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Where The Bar is Set

I have a rule for myself that I have to shut my computer off at midnight every day. I allow myself to stay up until three, which means that after cleaning the RV and scratching a bit on the violin, I have two hours and change to read. So I read a lot of books. Usually I read non-fiction, but after a spell of three or four books about the brain, I wanted to read some fiction. With no particular title in mind, I went to Amazon and bought a book that was then the #1 editor's choice and a NY Times Bestseller. With both awards, it must be pretty good, I thought.

The idea for the book was interesting, but the actual plot was poorly constructed. The foreshadowing was so obvious that I couldn't help but hope that it was a red herring and that the actual twist at the end would be something more interesting. It wasn't. Worse, the author made so many amateur writing mistakes that I actually found it hard to read (things like using a lot of adverbs and using difficult words that aren't more descriptive than the simple ones they replace).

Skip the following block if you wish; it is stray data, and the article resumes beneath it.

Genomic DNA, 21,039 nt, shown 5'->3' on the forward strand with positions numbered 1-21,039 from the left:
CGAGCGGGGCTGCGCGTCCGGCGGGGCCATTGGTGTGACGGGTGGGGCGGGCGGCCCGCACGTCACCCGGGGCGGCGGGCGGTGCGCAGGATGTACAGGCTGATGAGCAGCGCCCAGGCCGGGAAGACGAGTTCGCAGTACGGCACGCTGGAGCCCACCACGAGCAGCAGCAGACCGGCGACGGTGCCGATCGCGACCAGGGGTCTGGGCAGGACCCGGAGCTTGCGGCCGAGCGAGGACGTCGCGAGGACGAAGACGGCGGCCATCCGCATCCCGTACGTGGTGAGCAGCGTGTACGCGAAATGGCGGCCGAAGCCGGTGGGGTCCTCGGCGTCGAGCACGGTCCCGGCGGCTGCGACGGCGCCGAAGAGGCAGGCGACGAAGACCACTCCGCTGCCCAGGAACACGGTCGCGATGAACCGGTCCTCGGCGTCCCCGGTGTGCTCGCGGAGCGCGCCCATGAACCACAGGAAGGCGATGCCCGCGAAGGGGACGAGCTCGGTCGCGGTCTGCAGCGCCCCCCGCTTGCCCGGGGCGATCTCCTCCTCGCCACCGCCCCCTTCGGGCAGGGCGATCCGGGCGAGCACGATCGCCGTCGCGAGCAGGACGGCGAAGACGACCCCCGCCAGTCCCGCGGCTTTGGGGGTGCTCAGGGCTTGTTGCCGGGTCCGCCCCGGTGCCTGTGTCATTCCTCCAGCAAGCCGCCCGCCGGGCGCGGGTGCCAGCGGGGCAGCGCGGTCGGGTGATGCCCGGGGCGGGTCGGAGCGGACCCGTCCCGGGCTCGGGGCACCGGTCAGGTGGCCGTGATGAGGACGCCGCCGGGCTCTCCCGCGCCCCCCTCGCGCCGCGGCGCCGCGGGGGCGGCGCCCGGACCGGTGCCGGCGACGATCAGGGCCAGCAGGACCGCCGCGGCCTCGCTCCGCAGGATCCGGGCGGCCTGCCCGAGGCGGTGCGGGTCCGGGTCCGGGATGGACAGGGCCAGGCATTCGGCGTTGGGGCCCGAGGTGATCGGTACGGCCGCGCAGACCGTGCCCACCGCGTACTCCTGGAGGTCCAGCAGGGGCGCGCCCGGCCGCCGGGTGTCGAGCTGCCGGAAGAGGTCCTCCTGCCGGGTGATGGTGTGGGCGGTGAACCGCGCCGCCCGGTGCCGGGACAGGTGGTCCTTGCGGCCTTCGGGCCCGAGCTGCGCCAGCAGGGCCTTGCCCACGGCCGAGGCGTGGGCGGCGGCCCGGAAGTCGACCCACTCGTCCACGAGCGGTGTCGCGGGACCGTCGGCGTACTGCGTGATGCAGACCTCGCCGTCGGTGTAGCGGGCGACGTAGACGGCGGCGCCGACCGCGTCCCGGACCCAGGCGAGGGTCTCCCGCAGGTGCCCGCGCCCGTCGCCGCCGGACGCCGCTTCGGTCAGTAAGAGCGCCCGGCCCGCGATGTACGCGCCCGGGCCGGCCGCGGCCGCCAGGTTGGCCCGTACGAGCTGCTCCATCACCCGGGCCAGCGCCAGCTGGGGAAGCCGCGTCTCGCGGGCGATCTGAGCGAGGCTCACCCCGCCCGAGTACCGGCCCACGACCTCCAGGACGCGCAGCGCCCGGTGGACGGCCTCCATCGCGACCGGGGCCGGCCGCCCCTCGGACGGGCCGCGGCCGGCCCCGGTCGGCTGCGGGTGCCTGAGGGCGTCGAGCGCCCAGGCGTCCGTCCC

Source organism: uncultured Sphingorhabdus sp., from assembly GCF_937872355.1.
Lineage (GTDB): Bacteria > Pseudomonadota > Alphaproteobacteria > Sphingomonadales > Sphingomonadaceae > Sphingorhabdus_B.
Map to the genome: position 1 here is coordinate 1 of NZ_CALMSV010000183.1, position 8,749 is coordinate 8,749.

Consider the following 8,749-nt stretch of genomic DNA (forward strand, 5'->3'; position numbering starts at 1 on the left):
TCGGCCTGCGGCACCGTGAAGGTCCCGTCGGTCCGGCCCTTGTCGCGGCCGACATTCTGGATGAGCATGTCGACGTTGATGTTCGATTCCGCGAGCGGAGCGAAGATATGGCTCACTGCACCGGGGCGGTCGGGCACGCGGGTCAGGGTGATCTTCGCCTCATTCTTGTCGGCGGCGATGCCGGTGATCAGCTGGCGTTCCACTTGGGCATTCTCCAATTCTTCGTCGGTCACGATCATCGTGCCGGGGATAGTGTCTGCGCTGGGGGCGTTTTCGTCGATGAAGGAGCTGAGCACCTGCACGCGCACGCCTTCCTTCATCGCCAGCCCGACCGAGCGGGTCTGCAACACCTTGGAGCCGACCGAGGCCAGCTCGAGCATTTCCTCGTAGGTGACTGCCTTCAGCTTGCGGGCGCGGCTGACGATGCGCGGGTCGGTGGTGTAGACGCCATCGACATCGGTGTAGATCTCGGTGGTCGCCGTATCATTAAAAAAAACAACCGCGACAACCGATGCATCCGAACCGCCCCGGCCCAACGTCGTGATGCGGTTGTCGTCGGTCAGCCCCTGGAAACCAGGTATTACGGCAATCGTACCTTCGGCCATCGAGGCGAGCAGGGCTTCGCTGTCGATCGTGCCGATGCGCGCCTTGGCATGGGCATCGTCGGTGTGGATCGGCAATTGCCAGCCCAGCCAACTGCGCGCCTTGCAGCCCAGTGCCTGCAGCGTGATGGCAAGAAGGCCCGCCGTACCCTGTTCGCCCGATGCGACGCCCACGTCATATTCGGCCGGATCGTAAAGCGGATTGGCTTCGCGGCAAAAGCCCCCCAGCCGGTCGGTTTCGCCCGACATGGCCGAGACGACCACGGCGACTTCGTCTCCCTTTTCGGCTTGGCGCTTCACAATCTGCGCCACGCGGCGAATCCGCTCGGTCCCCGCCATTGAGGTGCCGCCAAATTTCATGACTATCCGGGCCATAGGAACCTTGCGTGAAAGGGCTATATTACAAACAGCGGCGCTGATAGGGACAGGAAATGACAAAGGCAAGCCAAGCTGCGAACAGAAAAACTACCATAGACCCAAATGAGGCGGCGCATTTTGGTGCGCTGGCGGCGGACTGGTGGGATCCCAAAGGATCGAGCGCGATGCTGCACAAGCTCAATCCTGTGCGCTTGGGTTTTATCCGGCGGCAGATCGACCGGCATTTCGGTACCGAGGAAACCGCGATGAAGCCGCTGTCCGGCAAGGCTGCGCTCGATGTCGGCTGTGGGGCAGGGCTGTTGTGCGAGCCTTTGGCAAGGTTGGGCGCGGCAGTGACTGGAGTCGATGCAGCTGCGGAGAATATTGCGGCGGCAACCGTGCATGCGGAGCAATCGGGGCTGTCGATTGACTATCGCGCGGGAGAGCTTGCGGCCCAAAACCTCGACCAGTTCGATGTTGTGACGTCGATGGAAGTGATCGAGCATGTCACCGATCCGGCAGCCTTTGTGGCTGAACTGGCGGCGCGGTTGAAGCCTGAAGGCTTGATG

It was a disaster of a book, yet it was successful and fairly well liked. I thought about how that could be possible and came to the conclusion that the bar for writing a good book probably isn't set as high as I would assume. And, under scrutiny, that actually makes sense.

When You Promise Perfection, Prepare For The Fall

On Huan M. Nguyen

The following paragraph was also added to the Disclosures & Info page, and put here for clarity.

Update September 14, 2013: Any posts with morals, lessons, or other instruction-like writing can be read with the assumption that I've personally experienced the events being written about. Any and all speculation will be noted in advance.

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It's about standards, specifically the ones you hold yourself to.

When you hold yourself to high standards, you abide by them right? And when you abide by those standards, it will show in your actions, in your words and behaviors. People will come to expect that of you.

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